Famous Political Gaffes and Blunders

Here are my favourites from British and American politics.





Who can forget the Florida classroom scene in Michael Moore’s Fahrenheit 911? Moore affirms that Bush was informed about the first plane hitting the World Trade Center on his way to the elementary school.  In the film we see him in the classroom sitting in with the children. When told that a second plane had hit the World Trade Center and that the nation was under attack, Bush continued reading The Pet Goat (a children’s story contained in the book Reading Mastery II: Storybook 1, by Siegfried Engelmann and Elaine C. Bruner) to the kids, and, according to Moore, he went on for nearly seven minutes.




On January 10 1979 hapless Prime Minister Jim Callaghan back from a summit in Guadeloupe was asked  by a reporter about the “mounting chaos” as a result of the  famous “Winter of Discontent”, during which there were strikes by trade unions demanding larger pay raises for their members. Callaghan replied: “I don’t think other people would necessarily share the view that there is mounting chaos.” But when the story appeared on the front page of The Sun under the headline “Crisis? What Crisis” everyone assumed that the headline reflected what the PM had actually said. In May he was roundly defeated in the election by Thatcher and the rest is history.




            In the U.K. former Deputy Prime Minister John Prescott had what Matthew Parris has described as “a long and inconclusive war with the English Language. In The Political Animal Jeremy Paxman claims that before being accepted as transcribers to the Parliamentary record the Hansard, applicants must listen to one of Prescott’s speeches and write down what they think he was trying to say. So, try this one for starters:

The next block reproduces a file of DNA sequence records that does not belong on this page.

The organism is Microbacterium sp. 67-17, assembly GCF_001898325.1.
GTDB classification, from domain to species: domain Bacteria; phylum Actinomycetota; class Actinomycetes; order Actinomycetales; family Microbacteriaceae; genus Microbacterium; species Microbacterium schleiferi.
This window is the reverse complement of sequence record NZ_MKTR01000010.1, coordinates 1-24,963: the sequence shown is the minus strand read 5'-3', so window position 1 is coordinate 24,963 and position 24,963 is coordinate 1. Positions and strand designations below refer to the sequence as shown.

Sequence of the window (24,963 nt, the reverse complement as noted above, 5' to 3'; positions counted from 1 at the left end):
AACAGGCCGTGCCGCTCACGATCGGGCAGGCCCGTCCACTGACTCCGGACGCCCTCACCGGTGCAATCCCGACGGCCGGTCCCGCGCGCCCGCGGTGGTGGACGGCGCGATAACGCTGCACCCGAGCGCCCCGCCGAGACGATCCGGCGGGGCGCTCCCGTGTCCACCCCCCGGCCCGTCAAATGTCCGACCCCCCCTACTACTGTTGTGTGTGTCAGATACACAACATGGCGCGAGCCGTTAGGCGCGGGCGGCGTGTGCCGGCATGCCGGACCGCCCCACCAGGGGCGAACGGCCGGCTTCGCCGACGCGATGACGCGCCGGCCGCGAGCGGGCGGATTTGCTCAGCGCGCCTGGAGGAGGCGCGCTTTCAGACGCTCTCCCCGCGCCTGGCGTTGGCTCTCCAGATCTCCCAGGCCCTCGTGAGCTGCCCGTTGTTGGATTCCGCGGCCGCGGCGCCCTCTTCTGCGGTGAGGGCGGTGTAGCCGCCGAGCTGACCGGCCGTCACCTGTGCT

On the other hand, when I look at the urban cities and I look at how we use our money, there are issues where the need to buy issues, quite frankly, and it’s bought at a price and a very discounted price, which we all agreed to be doing, but then it’s sold at a very high price back to the state when they want to do something about improvements. Well, that’s costing us literally millions of pounds.”

U.S. President Warren Harding also had a poor grasp of the English language Yet he insisted on writing his own speeches, with predictably disastrous results. He once commented:

“I would like the government to do all it can to mitigate, then, in understanding, in mutuality of interest, in concern for the common good, our tasks will be solved.

            Sometimes presidents are the victims of their translators. In June 1963, John F. Kennedy stood at the Berlin Wall and declared, “Ich bin ein Berliner,” which translates as “I am a cream bun.” In December 1977, Jimmy Carter gave a speech in Poland which included the sentence, “I want to know the Polish people.” When this was rendered into Polish, the word “know” was mistranslated so that Carter was quoted as having said, “I want to have carnal knowledge of the Polish people.”

            When he was Vice-President of the United States, George H.W. Bush caused widespread offence when, on being shown the gas chambers at Auschwitz, he remarked: “Boy, they were big on crematoriums, weren’t they?”